“It must be said that the role of the Turkish government itself complicates the search for a generally accepted truth. The credibility of the Turkish judiciary has been affected by growing politicization. The high numbers of arrests overshadow the debate on the responsibility for the coup. With such numbers, dramatic mistakes can be made, and procedures abused,” he said.
He told The Brussels Times that the situation is complicated. “There is probably a core cadre of a few thousands Gulenists, both military and civilians, who abused power in the state or were involved in the coup but in principle everyone linked to the Gulenist movement could be incriminated by the coup attempt, arrested and lose his job.”
He points out that the situation has improved lately with the introduction of appeal procedures where many defendants have been acquitted. “To sentence so many people would undermine the government’s case. It doesn’t make sense to arrest someone because he or she studied at a Gulenist run school or had an account in a Gulenist owned bank,” he says.
That said, he thinks that EU has been inconclusive about the perpetrators behind the coup and ignored available information. “The Gulenist movement was known in Brussels and developed ties with the EU institutions during the years, inviting MEPs and officials to visit Turkey,” he says. “Just a tiny minority of Western actors is interested in knowing who was behind the coup.”
“From 2007 onwards, during the height of cooperation with AKP, the undemocratic nature of the movement became known. Gulenist police and prosecutors had started to round up hundreds of secularist military, journalists and Kurdish activists. Critical journalists and opposition pointed at the flawed or fabricated evidence.”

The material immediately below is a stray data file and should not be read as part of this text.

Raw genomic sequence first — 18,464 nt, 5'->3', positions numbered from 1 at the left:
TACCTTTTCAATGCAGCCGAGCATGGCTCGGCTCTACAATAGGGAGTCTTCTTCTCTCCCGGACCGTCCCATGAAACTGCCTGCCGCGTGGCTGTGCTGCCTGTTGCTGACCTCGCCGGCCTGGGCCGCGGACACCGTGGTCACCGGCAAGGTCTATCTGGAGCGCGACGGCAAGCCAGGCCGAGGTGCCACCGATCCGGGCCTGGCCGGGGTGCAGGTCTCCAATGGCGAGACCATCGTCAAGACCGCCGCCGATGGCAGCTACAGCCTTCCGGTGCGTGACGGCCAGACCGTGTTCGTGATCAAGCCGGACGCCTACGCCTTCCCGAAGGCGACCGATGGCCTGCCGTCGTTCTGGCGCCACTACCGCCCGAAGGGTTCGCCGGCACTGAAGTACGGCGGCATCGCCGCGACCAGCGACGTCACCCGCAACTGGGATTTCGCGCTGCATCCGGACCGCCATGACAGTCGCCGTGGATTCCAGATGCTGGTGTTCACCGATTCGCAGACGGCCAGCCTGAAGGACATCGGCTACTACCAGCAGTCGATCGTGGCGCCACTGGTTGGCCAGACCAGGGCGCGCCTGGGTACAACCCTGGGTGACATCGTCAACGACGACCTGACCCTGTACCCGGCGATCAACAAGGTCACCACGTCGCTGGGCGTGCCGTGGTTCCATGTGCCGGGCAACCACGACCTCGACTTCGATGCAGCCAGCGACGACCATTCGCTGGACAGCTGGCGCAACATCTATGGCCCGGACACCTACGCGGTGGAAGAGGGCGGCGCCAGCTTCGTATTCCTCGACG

During those years the Gulenist movement was supported by both the US and EU that might have seen it as an ally in the reform process in Turkey and appreciated its pro-EU platform. The movement was considered as moderate and supported EU demands on putting the Turkish military under civilian rule.
All speakers at the press event underlined that the opposition parties in Turkey stand united with the government party on the assessment that the Gulenist movement was behind the coup while they may disagree with the extent of the crackdown.
What about the People’s Democratic Party (HDP), a Kurdish-Turkish party whose leaders have been deprived parliamentary immunity and arrested as if they were involved in the coup?
“In fact, the Gulenist movment and HDP were rivals in south-eastern Turkey where the Gulenists participated in the persecution of Kurds,” he replies. “It doesn’t make any sense linking the movement to the HDP, whose members were arrested for other reasons. The collapse of the peace process in Turkey has little or nothing to do with the crackdown on the Gulenist movement.”
Despite EU’s condemnation of the crackdown, it never severed ties with Turkey. The EU-Turkey agreement from March 2016, before the attempted coup, on stemming the flow of migrants and refugees via Turkey to Europe had to be implemented.The accession process continued, although it was put on the back burner.
After this week’s foreign affairs council, tension rose again. The Council decided to suspend high-level political meetings with Turkey and to reduce pre-accession aid to the country because of its drilling activities in Cypriot territorial waters.
The Brussels Times